• Develop innovative solutions that account

to accomplish substantial net environmental benefit and reduce operating costs

the development, construction and operation phases and ensure best practice for climate change mitigation

to earthquakes, tsunamis, sea level rise and storm surges; for and respond to future challenges, demands and opportunities, including being open to investigating integration of other parts of the waste stream if doing so offers the opportunities to optimize other goals and commitments in the future; and

• Minimize greenhouse gas production through

the development, construction and operation phases and ensure best practice for climate change mitigation

CITIZENS’ GUIDE to Wastewater Alternatives January – February 2016

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Columbia Boulevard Wastewater Treatment Support Facility, Oregon

SEVEN WASTEWATER TREATMENT ALTERNATIVES FOR THE CORE AREA The following section identifies seven alternatives to wastewater treatment and recovery for the Core Area municipalities of the CRD. We will describe each option in plain language including its key features, its benefits and implications. We also want to let you know the criteria and goals for this work.

BASE CRITERIA FOR ALL OPTIONS Each of these alternatives is based on criteria identified by elected directors, citizens and a range of community and technical stakeholders.

ALL OPTIONS WILL: • Meet or exceed government regulations;

• Balance environmental benefit with cost; and

• Provide the highest level of odour and noise control;

• Add benefit to host communities, including meaningful neighbourhood design and potential for needed amenities and co-location with other organizations or community uses.

• Be able to withstand challenges posed by estimated sea level rise, seismic activity and safe distances from residential homes and public spaces;

OTHER CONSIDERATIONS: • They represent a range of technologies for treatment and solids processing identified by technical experts with ideas and input from citizens; • They provide a range of alternatives to meet the questions and ideas of many participants with diverse perspectives; and • They ARE NOT fully designed or shovel ready, but they represent approaches to meet our provincial and federal commitments and to bring our infrastructure into the 21st century. Through design, rezoning and community consultation, we will shape these plants. CITIZENS’ GUIDE to Wastewater Alternatives January – February 2016

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Brightwater Wastewater Treatment Center, WA

HOW IS THE INFORMATION PRESENTED? Each option will present key information, benefits and implications.

SITES: • The sites proposed for each option will be identified as specifically as possible.

COSTS: • The costs are estimated looking at the initial costs to build – “infrastructure” as well as operating and management costs, and the potential to recover revenues through water and energy re-use.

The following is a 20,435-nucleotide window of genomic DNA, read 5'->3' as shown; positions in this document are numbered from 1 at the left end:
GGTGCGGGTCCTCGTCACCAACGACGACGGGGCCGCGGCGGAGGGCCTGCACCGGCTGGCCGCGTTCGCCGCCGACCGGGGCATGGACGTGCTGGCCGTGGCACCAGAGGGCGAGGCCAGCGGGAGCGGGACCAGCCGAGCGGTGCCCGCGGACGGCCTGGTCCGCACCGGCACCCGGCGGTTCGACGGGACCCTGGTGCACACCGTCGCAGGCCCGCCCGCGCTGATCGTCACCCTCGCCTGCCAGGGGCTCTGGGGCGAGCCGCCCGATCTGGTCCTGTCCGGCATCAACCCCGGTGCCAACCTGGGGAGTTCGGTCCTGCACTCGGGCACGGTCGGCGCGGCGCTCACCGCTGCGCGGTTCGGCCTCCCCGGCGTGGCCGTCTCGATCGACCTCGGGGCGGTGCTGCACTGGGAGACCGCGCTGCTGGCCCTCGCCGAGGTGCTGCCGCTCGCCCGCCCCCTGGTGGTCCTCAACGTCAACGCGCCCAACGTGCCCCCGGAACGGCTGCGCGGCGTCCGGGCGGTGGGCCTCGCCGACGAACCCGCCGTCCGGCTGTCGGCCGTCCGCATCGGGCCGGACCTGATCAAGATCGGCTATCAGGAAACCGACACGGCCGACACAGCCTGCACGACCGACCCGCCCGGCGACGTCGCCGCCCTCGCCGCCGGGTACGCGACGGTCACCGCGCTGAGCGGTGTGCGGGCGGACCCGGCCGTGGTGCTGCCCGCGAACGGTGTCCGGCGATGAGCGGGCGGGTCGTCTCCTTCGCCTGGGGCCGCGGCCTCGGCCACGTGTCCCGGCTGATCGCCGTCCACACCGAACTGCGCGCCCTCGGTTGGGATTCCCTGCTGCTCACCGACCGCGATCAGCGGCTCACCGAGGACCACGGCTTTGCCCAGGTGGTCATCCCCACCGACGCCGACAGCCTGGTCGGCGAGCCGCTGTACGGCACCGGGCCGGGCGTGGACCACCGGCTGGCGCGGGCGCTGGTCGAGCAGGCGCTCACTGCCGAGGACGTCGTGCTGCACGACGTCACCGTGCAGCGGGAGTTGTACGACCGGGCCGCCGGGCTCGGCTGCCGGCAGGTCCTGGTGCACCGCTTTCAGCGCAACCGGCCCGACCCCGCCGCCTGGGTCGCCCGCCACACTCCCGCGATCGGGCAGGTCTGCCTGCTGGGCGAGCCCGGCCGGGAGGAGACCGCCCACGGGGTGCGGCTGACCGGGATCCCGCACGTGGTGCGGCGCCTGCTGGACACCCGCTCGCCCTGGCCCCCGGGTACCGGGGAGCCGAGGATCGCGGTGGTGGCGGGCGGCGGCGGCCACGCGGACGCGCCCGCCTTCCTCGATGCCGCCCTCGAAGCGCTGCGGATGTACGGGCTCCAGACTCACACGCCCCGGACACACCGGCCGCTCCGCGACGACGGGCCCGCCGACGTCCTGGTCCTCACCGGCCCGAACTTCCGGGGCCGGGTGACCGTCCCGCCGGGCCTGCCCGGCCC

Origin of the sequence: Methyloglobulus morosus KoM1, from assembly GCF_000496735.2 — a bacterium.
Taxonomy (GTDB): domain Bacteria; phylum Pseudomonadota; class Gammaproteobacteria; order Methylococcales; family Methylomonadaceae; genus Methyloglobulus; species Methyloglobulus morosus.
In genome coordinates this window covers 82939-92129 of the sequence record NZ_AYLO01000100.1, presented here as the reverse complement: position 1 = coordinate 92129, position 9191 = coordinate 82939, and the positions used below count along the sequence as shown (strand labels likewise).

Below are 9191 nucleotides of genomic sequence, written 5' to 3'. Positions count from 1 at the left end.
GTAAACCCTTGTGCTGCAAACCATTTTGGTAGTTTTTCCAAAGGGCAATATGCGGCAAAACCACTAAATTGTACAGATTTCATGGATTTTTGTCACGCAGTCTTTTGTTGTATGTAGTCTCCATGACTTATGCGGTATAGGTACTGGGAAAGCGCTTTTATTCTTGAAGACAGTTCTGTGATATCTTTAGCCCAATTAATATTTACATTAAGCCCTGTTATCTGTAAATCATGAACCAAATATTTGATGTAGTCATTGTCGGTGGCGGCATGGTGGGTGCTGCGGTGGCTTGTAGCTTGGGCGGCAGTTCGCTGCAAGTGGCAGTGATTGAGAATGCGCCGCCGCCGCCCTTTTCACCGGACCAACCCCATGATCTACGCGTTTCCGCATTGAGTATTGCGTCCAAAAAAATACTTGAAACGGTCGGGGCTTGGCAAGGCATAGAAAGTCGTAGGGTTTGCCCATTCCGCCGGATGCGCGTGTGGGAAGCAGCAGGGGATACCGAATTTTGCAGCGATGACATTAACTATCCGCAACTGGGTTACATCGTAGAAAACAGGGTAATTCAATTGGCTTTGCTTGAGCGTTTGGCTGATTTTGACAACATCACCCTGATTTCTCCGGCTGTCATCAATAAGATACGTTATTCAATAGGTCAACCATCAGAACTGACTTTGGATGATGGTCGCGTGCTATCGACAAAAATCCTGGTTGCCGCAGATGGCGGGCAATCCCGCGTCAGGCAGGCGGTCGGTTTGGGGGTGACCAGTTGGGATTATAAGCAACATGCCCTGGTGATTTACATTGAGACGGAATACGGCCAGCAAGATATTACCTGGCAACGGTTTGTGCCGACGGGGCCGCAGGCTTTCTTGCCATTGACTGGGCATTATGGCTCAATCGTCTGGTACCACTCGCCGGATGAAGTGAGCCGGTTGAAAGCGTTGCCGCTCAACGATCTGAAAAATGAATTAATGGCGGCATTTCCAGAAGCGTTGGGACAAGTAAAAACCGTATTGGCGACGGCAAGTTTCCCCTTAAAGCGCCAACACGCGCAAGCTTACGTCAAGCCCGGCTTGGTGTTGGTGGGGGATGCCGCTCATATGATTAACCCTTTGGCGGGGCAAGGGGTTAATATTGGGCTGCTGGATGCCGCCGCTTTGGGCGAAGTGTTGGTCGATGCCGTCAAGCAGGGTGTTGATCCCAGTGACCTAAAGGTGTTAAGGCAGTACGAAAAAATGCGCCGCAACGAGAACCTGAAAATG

HEAT AND WATER RECOVERY: • The options all provide varying levels of capacity to harness heat and water for reuse.

PIPES: • We will describe how much infrastructure, either retrofitting or new piping, is needed for each option.

OUTFALLS: • We will show where and how water that is not reused is returned to the ocean. Each option must provide access to ocean outfalls to allow for extreme flows during wet weather periods.

CITIZENS’ GUIDE to Wastewater Alternatives January – February 2016

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1A

ONE PLANT WITH SECONDARY TREATMENT ROCK BAY SUMMARY: This 1 plant option has a treatment plant to service all of the Core Area in Rock Bay. This treatment plant is designed to treat wastewater to a secondary level before being released through the ocean outfalls. This plan has some additional tertiary treatment to allow for the reuse of water for irrigation, toilet flushing and other uses, close to the facility. Solids resource recovery could take place at Rock Bay or potentially at Hartland Landfill.

CITIZENS’ GUIDE to Wastewater Alternatives January – February 2016

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Option 1a,1b, 2, 3 & 4

Victoria - Rock Bay and Garbally Landing

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CRD - Parks & Environmental Services - Environmental Engineering - Dec 1, 2015 - Technologist: SR/JPB - Map Document: CALWMCMediaPlantOptionsSites.mxd

CRD Sanitary Trunk

Pleasant St Site

David St Site

Bridge St Site

Store St Site

OPTION 1A: PROPOSED SITE LOCATIONS

Metres 0 100 200 Projection: UTM ZONE 10N, NAD83 DISCLAIMER This map is for general information and may contain inaccuracies.

VICTORIA • Victoria Public Works Yard, 417 Garbally Road, Victoria and/ or • Rock Bay / Port Ellice – near Pleasant, David and Turner Streets (owned privately) • or 2140 Store Street (owned by Transport Canada/ BC Hydro and Matullia)

OUTFALL: • Clover Point (back up at Macaulay Point)

CITIZENS’ GUIDE to Wastewater Alternatives January – February 2016

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OPTION 1A: KEY METRICS AND CONSIDERATIONS Estimated Capital Costs

$1.031 billion

Estimated Annual Operating Costs by 2030

$21.8 million

Estimated Annual Resource Income (heat/water) by 2030

Up to $0.9 million

Water Quality after Treatment for Core Area

90% secondary & 10% tertiary

Estimated Length of New Pipes Required

16.7 km

Potential Number of Heat Recovery Systems

1

Potential Number of Water Re-use systems

1

Carbon and Energy Footprint Rank

Lowest carbon and energy footprint among all options.

BENEFITS:

IMPLICATIONS:

• Meets government regulations.